“An outright prohibition to farm a crop is unreasonable on its face, because especially on large parcels this would prevent even one plant from being grown at a location outdoors where it might not cause any disturbance to any neighbors. It was also discussed that growing outdoors in this climate is extremely difficult, if not impossible, so the number of situations this would pertain to is very limited.” – Deschutes County Marijuana Advisory Committee Report Dated April 20, 2016
One man testified about how pot can ruin your life, and explained his personal experience of how his life improved when he stopped smoking pot. One woman said she was “extremely allergic” to pot, and another wanted a ban on all medical grows, saying, “[The Board] should not allow grandfathering of existing sites to ensure they also are in compliance of land use ordinances.”
Thankfully, the supportive testimony was plentiful and substantial. There are a lot of good jobs in the area only because of cannabis. As with most areas, the business is booming in Central Oregon.
Christina Hadar, owner of Oregrown dispensary in Bend and a 84-acre farm in Tumalo testified. According to her testimony, they employ over Deschutes county residents. Her story completely contradicted the concentration camp image voiced by Lillibet earlier in the session.
“I have been enjoying a rural life in Tumalo for the past five years,” she explained in her testimony. “My husband and I chose Tumalo because we enjoy country living, including dark night skies, relative silence, and peaceful neighborhood feel of living responsibly among our fellow ranchers and farmers.”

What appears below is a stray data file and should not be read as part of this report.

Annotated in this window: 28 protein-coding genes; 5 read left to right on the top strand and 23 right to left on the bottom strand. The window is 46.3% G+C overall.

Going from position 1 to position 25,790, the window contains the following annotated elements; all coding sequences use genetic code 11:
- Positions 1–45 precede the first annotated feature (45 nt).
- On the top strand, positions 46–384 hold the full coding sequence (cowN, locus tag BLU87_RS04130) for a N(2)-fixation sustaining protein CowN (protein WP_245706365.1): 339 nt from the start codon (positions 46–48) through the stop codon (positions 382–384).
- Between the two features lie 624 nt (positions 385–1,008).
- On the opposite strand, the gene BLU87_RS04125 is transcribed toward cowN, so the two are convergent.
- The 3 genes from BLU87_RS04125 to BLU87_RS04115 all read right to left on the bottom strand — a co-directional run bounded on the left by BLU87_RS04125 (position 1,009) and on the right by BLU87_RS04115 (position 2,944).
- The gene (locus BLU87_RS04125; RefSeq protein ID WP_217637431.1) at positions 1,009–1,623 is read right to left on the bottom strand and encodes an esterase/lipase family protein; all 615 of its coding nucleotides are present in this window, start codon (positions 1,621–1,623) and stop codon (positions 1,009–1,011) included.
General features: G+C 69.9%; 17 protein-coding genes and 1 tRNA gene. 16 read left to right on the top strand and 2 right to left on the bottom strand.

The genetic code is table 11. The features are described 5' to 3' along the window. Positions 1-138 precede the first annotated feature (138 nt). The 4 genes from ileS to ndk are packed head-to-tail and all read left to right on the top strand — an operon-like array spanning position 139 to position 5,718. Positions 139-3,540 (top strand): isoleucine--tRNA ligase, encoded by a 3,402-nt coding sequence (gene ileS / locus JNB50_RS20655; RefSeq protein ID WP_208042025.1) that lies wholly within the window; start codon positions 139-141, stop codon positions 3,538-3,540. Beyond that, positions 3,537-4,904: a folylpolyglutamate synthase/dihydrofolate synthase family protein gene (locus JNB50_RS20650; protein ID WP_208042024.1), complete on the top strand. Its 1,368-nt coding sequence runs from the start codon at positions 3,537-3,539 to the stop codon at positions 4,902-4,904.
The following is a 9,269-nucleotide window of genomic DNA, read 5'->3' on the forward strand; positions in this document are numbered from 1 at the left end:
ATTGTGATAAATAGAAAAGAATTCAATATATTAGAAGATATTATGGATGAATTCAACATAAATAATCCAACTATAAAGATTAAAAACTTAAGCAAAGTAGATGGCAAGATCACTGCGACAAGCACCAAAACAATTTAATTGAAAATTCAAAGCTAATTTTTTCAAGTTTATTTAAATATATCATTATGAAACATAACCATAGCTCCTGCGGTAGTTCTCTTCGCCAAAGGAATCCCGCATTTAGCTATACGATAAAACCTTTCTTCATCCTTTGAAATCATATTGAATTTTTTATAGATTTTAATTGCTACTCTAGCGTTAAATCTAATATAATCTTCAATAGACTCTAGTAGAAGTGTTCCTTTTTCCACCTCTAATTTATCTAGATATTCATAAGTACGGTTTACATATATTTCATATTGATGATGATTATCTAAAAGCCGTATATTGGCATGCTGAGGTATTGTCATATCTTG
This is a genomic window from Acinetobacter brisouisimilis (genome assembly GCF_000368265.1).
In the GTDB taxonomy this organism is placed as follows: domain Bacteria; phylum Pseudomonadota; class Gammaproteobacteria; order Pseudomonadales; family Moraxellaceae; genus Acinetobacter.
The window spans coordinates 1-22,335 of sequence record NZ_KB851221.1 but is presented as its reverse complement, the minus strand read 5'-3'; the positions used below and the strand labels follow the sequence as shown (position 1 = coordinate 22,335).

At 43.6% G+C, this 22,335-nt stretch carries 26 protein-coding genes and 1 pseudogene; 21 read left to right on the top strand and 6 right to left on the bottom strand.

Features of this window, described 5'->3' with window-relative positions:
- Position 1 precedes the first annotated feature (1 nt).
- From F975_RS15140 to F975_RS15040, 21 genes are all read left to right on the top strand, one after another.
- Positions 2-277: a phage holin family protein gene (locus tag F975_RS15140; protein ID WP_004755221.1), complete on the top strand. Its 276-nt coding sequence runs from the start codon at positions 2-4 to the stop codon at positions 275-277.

After making a number of excellent arguments for the reasonable regulations, she explained that the rules would benefit the residents who are concerned, providing “Enforceable guidelines that will hinder black market activities and outline controls reducing environmental impact.”
Hadar envisions a reasonable cannabis regulatory structure allowing farmers and small businesses in the county to participate fully in the economic opportunity.
Lela Carter from Bend also spoke, and she blew any “stoner” stereotypes out of the water. She explained to the board, “I am a University of California Berkeley graduate, a mother of three, a successful entrepreneur, a philanthropist and a responsible and respected member of the community and I do not support this opt-out.”
“I am in favor of responsible rules and regulations that will provide job opportunities, money for our schools, our county, and the people of this community,” she explained in a reasonable tone and manner. Most of the people against the opt-out proposal presented very compelling arguments against the fear and canna-bigotry of the those favoring it.
“Stoner, criminal, lack of morality, unintelligent, money-hungry, uncaring… are these some of the adjectives that are used to describe those who want to be a part of this cannabis community? My experience is the complete opposite,” she explained to the Commissioners. “Highly intelligent; the highest sense of morality; overly concerned with the perception of the public; held to a higher standard than most businesses; and more than willing to abide by these standards.”
Brian Jones, a local business owner, thinks the opt-out will cost jobs.
“These are living wage jobs,” said Jones. “Potentially lifelong careers, and will come with all of the perks and benefits of any other industry. It is clear that if the committee chooses to opt out, then it is opting out on jobs.”
The County Commissioners will be deliberating over the issue for the next week, but do not have plans to make an immediate decision.
For the video with the statements above, go here (Part 1: May 2nd) For all the Commission videos, visit http://www.deschutes.org/bcc/page/board-meeting-videos: